Madison, James (West's Encyclopedia of American Law)
James Madison was the fourth president of the United States, serving from 1809 to 1817. Before achieving the nation's highest office, he participated in the Virginia Constitutional Convention; was a delegate to the CONTINENTAL CONGRESS; drafted a proposal for the U.S. Constitution; supported ratification of the Constitution, through The Federalist Papers, written with ALEXANDER HAMILTON and JOHN JAY; served in the House of Representatives; helped write the BILL OF RIGHTS; and was Thomas Jefferson's SECRETARY OF STATE.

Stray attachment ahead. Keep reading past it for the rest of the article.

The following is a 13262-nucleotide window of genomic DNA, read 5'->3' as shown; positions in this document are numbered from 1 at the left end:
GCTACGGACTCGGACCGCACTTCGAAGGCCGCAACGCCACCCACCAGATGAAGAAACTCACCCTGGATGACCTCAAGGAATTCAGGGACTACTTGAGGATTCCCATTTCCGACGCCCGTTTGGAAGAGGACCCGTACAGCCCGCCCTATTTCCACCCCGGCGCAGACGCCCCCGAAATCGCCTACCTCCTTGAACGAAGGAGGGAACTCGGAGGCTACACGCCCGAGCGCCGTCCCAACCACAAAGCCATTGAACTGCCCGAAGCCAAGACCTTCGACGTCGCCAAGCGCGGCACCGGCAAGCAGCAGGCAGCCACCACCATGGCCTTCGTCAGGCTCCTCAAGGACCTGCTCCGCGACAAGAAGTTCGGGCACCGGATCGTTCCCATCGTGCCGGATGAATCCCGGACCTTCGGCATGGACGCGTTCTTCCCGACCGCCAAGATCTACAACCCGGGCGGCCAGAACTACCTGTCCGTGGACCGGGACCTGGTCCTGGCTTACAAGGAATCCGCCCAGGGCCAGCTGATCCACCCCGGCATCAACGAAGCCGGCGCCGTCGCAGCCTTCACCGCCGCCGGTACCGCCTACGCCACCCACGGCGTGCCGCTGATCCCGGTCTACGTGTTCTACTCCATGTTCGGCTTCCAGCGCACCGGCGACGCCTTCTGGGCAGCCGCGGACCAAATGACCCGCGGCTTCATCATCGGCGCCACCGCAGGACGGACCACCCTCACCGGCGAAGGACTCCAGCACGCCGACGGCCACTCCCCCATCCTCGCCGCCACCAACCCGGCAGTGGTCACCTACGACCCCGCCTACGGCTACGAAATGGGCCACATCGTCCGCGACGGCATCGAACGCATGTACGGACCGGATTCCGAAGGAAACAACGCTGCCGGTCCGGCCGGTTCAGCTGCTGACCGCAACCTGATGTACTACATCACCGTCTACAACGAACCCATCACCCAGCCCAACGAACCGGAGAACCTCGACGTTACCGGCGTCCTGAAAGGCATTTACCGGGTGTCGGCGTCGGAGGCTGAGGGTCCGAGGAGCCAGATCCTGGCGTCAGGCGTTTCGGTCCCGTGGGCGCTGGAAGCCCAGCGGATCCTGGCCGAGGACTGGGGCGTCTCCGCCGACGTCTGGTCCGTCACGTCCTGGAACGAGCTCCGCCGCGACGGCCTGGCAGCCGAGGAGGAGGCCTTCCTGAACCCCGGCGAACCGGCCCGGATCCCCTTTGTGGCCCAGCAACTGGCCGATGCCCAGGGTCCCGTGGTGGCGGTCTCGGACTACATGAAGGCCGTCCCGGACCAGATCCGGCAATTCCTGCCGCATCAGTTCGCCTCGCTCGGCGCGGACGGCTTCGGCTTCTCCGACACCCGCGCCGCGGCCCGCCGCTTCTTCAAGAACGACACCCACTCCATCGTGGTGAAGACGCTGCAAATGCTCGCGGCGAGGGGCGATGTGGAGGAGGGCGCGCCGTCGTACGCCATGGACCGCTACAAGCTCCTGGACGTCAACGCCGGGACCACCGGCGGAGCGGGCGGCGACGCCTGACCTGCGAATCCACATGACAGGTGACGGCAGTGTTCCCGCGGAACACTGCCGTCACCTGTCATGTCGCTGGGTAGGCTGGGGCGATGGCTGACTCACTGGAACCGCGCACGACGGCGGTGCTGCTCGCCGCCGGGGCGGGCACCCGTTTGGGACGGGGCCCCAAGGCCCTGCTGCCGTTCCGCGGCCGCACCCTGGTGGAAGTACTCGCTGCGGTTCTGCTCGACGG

Born March 16, 1751, in Port Conway, Virginia, Madison was the first of 11 children in his family. His father, James Madison Sr., was the wealthiest landowner in Orange County, Virginia, and provided Madison with a stable and comfortable upbringing. Eleanor Conway Madison, his mother, was an affectionate woman who gave the family emotional support throughout her ninety-eight years of life.
Madison grew up on an isolated plantation in Montpelier, Virginia. As a teenager he attended school in King and Queen County, studying logic, philosophy, mathematics, astronomy, and French, among other subjects. Although Madison suffered from ill health during much of his youth, he developed a reputation as an intense and ambitious student at the College of New Jersey (now Princeton University), which he attended...
(The entire section is 2565 words.)
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